Lumbar segmental instability: a criterion-related validity study of manual therapy assessment.

Abbott JH, McCane B, Herbison P, Moginie G, Chapple C, Hogarty T - BMC Musculoskelet Disord (2005)

The central posteroanterior passive accessory intervertebral motion (PAIVM) test. The patient lies prone. The clinician contacts the spinous process of the target vertebra with the hypothenar eminence, and delivers a gradual posteroanteriorly directed force.
© Copyright Policy - open-access
Related In: Results  -  Collection

License
Show All Figures
getmorefigures.php?uid=PMC1310529&req=5

Figure 1: The central posteroanterior passive accessory intervertebral motion (PAIVM) test. The patient lies prone. The clinician contacts the spinous process of the target vertebra with the hypothenar eminence, and delivers a gradual posteroanteriorly directed force.
Mentions: The physiotherapists assessed PAIVMs and PPIVMs, at each lumbar segment, nested within a comprehensive physical examination. PAIVMs consisted of postero-anterior central pressure applied to the spinous processes, with the patient lying prone [1,2] (figure 1). PPIVMs were assessed with the patient side-lying, and consisted of moving the patients' spine through sagittal forward-bending (flexion) and backward-bending (extension), while palpating between the spinous process of adjacent vertebrae to assess the motion taking place at each motion segment [1,2] (figures 2 &3). PAIVM ratings were assessed on a 3 point ordinal scale, with 0 indicating hypomobility, 1 indicating normal motion, and 2 indicating hypermobility. PPIVMs were rated on a 5 point ordinal scale, with 0 & 1 indicating hypomobility, normal anchored at 2, and 3 & 4 indicating hypermobility. While pain responses were assessed, they were recorded separately from the assessment of motion, and were not included in the analysis for this study, which was concerned only with the assessment of spinal motion. Consenting patients were referred to radiology for flexion-extension lateral radiographs.

Bottom Line: Only translation LSI was found to be significantly associated with R/CLBP (p < 0.05).Extension PPIVMs performed better than flexion PPIVMs, with slightly higher sensitivity (16%; CI 6-38%) resulting in a likelihood ratio for a positive test of 7.1 (95% CI 1.7 to 29.2) for translation LSI.Likelihood ratios resulting from positive test results were only moderate.

View Article: PubMed Central - HTML - PubMed

Affiliation: Clarity Clinical Research Consultants, New Zealand. haxby@claritygroup.co.nz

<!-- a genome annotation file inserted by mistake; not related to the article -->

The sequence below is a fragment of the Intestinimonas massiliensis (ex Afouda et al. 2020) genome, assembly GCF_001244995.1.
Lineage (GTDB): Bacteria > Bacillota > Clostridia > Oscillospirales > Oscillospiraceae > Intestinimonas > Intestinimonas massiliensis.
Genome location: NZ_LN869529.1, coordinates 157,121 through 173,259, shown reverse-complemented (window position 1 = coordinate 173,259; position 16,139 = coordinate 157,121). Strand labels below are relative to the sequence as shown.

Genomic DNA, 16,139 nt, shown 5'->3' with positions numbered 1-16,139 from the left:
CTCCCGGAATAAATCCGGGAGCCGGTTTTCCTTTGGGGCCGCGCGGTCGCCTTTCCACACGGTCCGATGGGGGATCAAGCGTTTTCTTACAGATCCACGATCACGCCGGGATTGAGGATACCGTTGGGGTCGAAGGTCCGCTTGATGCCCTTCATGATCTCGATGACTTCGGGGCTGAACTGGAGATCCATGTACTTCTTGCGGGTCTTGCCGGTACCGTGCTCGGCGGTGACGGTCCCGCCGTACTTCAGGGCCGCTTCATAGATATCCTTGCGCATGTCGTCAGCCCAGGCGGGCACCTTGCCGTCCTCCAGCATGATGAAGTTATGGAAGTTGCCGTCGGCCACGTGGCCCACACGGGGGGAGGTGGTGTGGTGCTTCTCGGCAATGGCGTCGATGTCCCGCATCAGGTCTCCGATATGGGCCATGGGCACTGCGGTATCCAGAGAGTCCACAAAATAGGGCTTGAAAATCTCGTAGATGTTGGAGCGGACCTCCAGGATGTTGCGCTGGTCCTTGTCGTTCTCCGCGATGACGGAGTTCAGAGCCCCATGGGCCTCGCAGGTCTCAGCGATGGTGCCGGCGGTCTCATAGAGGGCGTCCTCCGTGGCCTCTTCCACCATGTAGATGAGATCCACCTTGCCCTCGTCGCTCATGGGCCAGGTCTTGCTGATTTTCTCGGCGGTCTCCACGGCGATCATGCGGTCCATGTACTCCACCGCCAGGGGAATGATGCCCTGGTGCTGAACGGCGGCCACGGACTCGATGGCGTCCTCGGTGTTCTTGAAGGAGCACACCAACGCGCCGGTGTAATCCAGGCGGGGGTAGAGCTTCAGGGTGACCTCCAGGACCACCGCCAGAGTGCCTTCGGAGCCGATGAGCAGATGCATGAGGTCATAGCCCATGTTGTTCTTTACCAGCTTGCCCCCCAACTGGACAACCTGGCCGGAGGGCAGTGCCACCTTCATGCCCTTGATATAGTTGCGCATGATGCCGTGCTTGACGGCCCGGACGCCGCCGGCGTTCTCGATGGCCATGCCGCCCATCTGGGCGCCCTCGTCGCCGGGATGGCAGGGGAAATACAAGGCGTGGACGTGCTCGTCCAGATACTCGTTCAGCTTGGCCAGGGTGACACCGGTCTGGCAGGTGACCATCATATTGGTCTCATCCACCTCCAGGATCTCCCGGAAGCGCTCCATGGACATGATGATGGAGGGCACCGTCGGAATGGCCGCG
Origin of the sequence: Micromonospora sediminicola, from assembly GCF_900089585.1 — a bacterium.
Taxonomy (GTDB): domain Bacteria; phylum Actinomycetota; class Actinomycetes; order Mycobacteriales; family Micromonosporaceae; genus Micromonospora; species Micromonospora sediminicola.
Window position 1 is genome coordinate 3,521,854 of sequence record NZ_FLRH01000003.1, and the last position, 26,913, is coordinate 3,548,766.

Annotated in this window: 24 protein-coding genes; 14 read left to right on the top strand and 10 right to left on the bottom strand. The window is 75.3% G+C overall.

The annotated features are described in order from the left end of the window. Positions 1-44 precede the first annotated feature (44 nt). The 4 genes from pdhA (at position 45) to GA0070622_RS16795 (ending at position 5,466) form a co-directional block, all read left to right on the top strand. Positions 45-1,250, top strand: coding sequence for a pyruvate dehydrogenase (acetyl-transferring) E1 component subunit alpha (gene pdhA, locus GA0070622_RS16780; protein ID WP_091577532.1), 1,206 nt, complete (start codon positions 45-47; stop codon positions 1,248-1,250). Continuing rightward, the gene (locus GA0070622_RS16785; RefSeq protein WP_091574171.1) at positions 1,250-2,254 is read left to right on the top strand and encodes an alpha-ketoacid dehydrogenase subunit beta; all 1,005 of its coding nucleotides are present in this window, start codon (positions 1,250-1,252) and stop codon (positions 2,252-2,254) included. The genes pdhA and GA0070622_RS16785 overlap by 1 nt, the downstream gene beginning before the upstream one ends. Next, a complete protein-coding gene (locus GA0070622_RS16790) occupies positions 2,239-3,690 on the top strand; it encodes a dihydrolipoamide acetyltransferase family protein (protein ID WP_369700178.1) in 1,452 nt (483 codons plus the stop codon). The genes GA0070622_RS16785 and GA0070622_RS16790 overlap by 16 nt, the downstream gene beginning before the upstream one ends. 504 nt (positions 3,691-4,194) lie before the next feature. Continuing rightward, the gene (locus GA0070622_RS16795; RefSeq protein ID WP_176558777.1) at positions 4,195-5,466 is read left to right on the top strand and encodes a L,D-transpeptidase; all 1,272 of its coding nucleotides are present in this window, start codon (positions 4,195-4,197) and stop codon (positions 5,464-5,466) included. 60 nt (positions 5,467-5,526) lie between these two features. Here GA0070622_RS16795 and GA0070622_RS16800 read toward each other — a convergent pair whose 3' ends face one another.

ABSTRACT

Background: Musculoskeletal physiotherapists routinely assess lumbar segmental motion during the clinical examination of a patient with low back pain. The validity of manual assessment of segmental motion has not, however, been adequately investigated.

Methods: In this prospective, multi-centre, pragmatic, diagnostic validity study, 138 consecutive patients with recurrent or chronic low back pain (R/CLBP) were recruited. Physiotherapists with post-graduate training in manual therapy performed passive accessory intervertebral motion tests (PAIVMs) and passive physiological intervertebral motion tests (PPIVMs). Consenting patients were referred for flexion-extension radiographs. Sagittal angular rotation and sagittal translation of each lumbar spinal motion segment was measured from these radiographs, and compared to a reference range derived from a study of 30 asymptomatic volunteers. Motion beyond two standard deviations from the reference mean was considered diagnostic of rotational lumbar segmental instability (LSI) and translational LSI. Accuracy and validity of the clinical assessments were expressed using sensitivity, specificity, and likelihood ratio statistics with 95% confidence intervals (CI).

Results: Only translation LSI was found to be significantly associated with R/CLBP (p < 0.05). PAIVMs were specific for the diagnosis of translation LSI (specificity 89%, CI 83-93%), but showed poor sensitivity (29%, CI 14-50%). A positive test results in a likelihood ratio (LR+) of 2.52 (95% CI 1.15-5.53). Flexion PPIVMs were highly specific for the diagnosis of translation LSI (specificity 99.5%; CI 97-100%), but showed very poor sensitivity (5%; CI 1-22%). Likelihood ratio statistics for flexion PPIVMs were not statistically significant. Extension PPIVMs performed better than flexion PPIVMs, with slightly higher sensitivity (16%; CI 6-38%) resulting in a likelihood ratio for a positive test of 7.1 (95% CI 1.7 to 29.2) for translation LSI.

Conclusion: This study provides the first evidence reporting the concurrent validity of manual tests for the detection of abnormal sagittal planar motion. PAIVMs and PPIVMs are highly specific, but not sensitive, for the detection of translation LSI. Likelihood ratios resulting from positive test results were only moderate. This research indicates that manual clinical examination procedures have moderate validity for detecting segmental motion abnormality.

Show MeSH
Related in: MedlinePlus